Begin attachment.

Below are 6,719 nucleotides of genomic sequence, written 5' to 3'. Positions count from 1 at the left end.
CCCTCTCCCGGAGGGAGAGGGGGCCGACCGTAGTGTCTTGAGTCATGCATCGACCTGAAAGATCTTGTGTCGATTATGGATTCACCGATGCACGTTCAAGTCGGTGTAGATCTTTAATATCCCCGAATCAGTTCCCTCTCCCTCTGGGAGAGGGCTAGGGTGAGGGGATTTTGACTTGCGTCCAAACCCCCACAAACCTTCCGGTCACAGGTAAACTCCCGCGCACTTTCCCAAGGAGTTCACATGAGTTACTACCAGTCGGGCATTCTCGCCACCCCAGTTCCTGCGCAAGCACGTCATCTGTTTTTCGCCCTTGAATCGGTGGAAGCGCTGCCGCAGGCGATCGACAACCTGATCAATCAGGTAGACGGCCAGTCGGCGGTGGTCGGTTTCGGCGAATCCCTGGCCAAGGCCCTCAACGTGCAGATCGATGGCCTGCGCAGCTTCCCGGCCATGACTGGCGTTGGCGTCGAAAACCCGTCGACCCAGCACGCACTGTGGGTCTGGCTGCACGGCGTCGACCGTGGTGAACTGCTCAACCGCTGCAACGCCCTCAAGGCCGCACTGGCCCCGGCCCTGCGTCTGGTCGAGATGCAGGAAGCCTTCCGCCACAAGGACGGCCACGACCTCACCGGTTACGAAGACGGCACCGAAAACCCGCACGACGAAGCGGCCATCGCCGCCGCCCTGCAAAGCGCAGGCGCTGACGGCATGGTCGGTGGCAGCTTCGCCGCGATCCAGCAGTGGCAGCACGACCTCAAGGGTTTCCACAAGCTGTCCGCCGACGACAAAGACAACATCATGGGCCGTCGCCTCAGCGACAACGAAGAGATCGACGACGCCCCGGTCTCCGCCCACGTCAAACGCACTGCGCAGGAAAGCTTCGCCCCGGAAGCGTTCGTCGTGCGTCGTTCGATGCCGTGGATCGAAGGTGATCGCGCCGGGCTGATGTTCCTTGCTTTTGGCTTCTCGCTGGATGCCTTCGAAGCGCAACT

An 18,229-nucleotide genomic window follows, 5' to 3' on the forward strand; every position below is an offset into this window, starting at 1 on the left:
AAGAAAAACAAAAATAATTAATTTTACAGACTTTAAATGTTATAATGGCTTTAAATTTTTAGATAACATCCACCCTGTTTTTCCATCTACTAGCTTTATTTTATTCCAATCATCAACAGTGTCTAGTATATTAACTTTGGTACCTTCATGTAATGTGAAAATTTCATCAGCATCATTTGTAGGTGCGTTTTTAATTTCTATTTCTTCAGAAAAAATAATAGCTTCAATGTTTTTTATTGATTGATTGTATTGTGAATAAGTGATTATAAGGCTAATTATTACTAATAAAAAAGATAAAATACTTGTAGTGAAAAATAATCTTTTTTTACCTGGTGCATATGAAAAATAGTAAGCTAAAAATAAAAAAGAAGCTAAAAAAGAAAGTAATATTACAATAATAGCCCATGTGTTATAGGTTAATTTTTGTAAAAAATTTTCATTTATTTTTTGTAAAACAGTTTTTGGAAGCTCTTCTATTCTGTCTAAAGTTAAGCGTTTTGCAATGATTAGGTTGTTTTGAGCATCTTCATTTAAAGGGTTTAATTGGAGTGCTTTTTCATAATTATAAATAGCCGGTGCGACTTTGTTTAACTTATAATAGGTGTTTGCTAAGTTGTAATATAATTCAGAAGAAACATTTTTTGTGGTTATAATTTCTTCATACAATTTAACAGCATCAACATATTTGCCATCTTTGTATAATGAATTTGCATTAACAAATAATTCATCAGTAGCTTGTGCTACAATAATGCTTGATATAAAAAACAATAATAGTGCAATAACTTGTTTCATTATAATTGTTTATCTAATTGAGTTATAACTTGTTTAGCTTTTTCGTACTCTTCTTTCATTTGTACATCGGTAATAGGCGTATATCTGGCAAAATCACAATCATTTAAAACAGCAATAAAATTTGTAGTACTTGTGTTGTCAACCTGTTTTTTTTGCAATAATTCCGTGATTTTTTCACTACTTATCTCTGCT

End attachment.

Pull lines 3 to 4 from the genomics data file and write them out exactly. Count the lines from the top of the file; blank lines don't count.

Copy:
An 18,229-nucleotide genomic window follows, 5' to 3' on the forward strand; every position below is an offset into this window, starting at 1 on the left:
AAGAAAAACAAAAATAATTAATTTTACAGACTTTAAATGTTATAATGGCTTTAAATTTTTAGATAACATCCACCCTGTTTTTCCATCTACTAGCTTTATTTTATTCCAATCATCAACAGTGTCTAGTATATTAACTTTGGTACCTTCATGTAATGTGAAAATTTCATCAGCATCATTTGTAGGTGCGTTTTTAATTTCTATTTCTTCAGAAAAAATAATAGCTTCAATGTTTTTTATTGATTGATTGTATTGTGAATAAGTGATTATAAGGCTAATTATTACTAATAAAAAAGATAAAATACTTGTAGTGAAAAATAATCTTTTTTTACCTGGTGCATATGAAAAATAGTAAGCTAAAAATAAAAAAGAAGCTAAAAAAGAAAGTAATATTACAATAATAGCCCATGTGTTATAGGTTAATTTTTGTAAAAAATTTTCATTTATTTTTTGTAAAACAGTTTTTGGAAGCTCTTCTATTCTGTCTAAAGTTAAGCGTTTTGCAATGATTAGGTTGTTTTGAGCATCTTCATTTAAAGGGTTTAATTGGAGTGCTTTTTCATAATTATAAATAGCCGGTGCGACTTTGTTTAACTTATAATAGGTGTTTGCTAAGTTGTAATATAATTCAGAAGAAACATTTTTTGTGGTTATAATTTCTTCATACAATTTAACAGCATCAACATATTTGCCATCTTTGTATAATGAATTTGCATTAACAAATAATTCATCAGTAGCTTGTGCTACAATAATGCTTGATATAAAAAACAATAATAGTGCAATAACTTGTTTCATTATAATTGTTTATCTAATTGAGTTATAACTTGTTTAGCTTTTTCGTACTCTTCTTTCATTTGTACATCGGTAATAGGCGTATATCTGGCAAAATCACAATCATTTAAAACAGCAATAAAATTTGTAGTACTTGTGTTGTCAACCTGTTTTTTTTGCAATAATTCCGTGATTTTTTCACTACTTATCTCTGCT